Game of Thrones actor visits CSUSM


Photo Courtesy of Arts & Lectures

Kristian Nairn answers questions during Q&A.

The fantasy of the hit television show Game of Thrones, which ended earlier this year, was brought to CSUSM when Kristian Nairn, who portrayed Hodor on the series, visited campus on Oct. 15. 


Nairn, who visited as part of the Arts & Lectures series, spoke to a crowd of about 200 people in the USU Ballroom. Literature and Writing professor Heidi Breuer interviewed Nairn on his career as a DJ and an actor. 


Before he became known for his role in Game of Thrones, Nairn worked primarily as a DJ, a career which he said he stumbled upon by accident. He has now been DJing for 20 years. 


“I knew I wanted to perform, to do music, I got a dual degree in acting and music…I was quite a shy person, it was a real way to connect with a large group of people… I did not do debates, didn’t do drama, I thought it was stupid,” Nairn said. “I always say that introverts always make the best extraverts if you get them on stage. I had to find a way to channel that.” 

One of the questions Breuer asked was about how it was playing a character who does not speak.


 “With Hodor, it’s all about your face and your body language; words don’t really matter.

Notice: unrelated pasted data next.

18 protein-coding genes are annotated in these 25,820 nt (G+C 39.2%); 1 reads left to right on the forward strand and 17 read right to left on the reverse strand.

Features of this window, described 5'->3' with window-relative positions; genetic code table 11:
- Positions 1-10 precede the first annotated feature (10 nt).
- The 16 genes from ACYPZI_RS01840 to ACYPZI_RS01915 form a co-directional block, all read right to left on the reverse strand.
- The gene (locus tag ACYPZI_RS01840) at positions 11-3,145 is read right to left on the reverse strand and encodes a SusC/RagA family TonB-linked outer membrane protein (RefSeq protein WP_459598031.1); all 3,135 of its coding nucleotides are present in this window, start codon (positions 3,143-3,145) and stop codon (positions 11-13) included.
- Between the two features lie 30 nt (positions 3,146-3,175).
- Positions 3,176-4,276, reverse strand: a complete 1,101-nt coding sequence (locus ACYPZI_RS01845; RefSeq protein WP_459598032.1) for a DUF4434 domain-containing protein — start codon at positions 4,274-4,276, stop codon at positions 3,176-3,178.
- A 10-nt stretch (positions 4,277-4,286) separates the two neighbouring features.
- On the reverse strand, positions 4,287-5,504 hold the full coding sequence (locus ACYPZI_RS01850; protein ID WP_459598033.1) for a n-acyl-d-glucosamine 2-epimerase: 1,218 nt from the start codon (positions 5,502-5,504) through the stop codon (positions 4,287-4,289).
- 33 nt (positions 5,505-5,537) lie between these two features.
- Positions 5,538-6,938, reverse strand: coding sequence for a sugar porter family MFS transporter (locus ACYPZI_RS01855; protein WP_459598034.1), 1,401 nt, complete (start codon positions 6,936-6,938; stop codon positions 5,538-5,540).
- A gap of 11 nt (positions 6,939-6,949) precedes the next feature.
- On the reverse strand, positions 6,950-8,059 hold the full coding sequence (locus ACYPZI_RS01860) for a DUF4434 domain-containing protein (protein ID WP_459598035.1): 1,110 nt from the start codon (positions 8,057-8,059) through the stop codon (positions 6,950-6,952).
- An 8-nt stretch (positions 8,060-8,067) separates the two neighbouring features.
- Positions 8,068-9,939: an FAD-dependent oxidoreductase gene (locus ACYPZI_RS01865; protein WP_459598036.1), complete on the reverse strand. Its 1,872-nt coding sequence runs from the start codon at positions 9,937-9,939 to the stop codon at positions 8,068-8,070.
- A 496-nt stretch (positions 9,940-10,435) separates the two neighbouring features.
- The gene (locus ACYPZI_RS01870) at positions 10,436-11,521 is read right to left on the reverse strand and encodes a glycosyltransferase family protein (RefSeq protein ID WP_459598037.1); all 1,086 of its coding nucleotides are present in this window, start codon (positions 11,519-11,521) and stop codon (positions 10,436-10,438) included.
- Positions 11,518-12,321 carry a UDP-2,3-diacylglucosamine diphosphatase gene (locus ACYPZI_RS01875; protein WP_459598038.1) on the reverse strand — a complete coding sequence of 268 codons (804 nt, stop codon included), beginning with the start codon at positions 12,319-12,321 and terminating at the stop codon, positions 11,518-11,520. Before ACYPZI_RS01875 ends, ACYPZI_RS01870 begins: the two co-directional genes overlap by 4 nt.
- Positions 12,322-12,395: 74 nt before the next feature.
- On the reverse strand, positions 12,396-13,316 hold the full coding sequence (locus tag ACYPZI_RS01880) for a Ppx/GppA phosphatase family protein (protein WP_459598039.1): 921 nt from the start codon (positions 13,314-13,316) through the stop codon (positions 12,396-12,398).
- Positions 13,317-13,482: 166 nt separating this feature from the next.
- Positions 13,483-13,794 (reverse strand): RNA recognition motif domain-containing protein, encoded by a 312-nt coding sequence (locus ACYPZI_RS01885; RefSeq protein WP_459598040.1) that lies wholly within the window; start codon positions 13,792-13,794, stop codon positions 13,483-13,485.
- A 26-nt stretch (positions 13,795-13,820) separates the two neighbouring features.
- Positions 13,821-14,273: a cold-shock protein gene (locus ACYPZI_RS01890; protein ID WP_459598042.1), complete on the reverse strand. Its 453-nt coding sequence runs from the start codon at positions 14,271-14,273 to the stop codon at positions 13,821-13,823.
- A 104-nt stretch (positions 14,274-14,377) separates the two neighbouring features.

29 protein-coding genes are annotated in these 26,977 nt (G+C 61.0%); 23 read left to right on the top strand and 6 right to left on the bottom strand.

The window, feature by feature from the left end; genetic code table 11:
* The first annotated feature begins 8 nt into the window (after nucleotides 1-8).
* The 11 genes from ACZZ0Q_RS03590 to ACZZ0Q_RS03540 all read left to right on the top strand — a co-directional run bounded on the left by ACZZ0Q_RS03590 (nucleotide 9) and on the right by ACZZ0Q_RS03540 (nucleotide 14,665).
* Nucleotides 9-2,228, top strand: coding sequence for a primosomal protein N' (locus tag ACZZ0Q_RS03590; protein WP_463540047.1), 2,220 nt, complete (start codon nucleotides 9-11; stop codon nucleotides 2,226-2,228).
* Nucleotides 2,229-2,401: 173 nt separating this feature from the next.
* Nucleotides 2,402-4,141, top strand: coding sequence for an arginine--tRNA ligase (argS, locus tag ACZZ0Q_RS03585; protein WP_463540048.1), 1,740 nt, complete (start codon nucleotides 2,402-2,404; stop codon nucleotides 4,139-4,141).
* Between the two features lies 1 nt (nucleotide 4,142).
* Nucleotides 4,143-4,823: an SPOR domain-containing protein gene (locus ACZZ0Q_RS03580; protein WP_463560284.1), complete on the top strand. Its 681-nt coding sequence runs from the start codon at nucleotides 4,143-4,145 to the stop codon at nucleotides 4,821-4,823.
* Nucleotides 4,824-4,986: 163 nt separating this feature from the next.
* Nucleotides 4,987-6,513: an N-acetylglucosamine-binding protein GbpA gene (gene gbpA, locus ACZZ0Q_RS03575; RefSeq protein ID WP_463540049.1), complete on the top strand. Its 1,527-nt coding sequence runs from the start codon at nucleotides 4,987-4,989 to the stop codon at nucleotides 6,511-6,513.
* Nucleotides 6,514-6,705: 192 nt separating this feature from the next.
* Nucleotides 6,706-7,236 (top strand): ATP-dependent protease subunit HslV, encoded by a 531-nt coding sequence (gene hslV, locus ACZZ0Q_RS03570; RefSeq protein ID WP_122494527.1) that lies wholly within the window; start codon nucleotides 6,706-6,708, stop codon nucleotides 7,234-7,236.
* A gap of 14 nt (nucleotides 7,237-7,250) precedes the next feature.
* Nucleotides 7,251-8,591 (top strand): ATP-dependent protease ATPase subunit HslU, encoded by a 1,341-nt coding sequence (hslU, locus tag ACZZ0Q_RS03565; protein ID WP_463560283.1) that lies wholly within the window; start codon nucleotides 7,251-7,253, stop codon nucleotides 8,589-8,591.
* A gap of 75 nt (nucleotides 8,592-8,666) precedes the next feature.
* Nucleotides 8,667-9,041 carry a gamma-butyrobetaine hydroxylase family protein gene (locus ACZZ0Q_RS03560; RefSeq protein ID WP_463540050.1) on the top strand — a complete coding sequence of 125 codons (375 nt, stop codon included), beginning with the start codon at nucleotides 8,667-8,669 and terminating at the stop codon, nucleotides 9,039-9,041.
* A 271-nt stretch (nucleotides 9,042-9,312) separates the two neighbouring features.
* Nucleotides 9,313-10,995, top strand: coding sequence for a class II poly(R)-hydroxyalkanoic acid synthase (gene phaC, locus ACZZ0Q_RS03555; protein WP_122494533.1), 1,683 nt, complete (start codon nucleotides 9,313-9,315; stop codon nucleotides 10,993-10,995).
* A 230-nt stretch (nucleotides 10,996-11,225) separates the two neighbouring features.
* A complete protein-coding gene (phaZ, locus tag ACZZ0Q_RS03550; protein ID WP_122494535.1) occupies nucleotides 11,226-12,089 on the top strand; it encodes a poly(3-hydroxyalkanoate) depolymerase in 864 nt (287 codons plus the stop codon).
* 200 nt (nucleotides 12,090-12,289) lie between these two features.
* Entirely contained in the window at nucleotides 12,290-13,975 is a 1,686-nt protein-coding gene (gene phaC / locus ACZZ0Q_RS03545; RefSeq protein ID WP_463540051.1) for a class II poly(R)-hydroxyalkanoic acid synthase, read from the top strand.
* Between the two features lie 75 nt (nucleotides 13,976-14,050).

I’ve always been very sultry, still am. I like my own space. When I’m on stage, I love being there but as soon as I get off stage, I love [my space], so it wasn’t that hard,” said Nairn. “Only in Game of Thrones will you have a character who is not able to speak that carries the entire fate of the kingdom.” 

Breuer then spoke about the impact that the character had on autistic and disabled communities and asked how this may have shaped Nairn’s portrayal of the character. 


Nairn said he did not really study autism as preparation for the role but that there were so many examples of the impact of his performance. “A mother came up to me and said, ‘I can’t watch Hodor because it makes me cry, in a good way.’ She said it made her think of her own child and how he is perceiving the world. Another time, [I was] in Chicago and there was this little kid who never spoke and the only time he would ever speak was when I said ‘Hodor’ on screen… After that, I cried for about a half an hour. Ultimately, I wanted to treat it very respectfully.” 


Near the end of the event, students were given the opportunity to ask Nairn questions. One student asked what Game of Thrones house he would be in, to which he answered the House Arryn


Another student asked what the best part of being Hodor was.

“The best thing about being Hodor was that it changed my life, nothing’s the same, from top to toe. The people I got to meet, to be able to learn from experienced British actors was a really intense masterclass,” Nairn said.

The Cougar Chronicle The independent student news site of California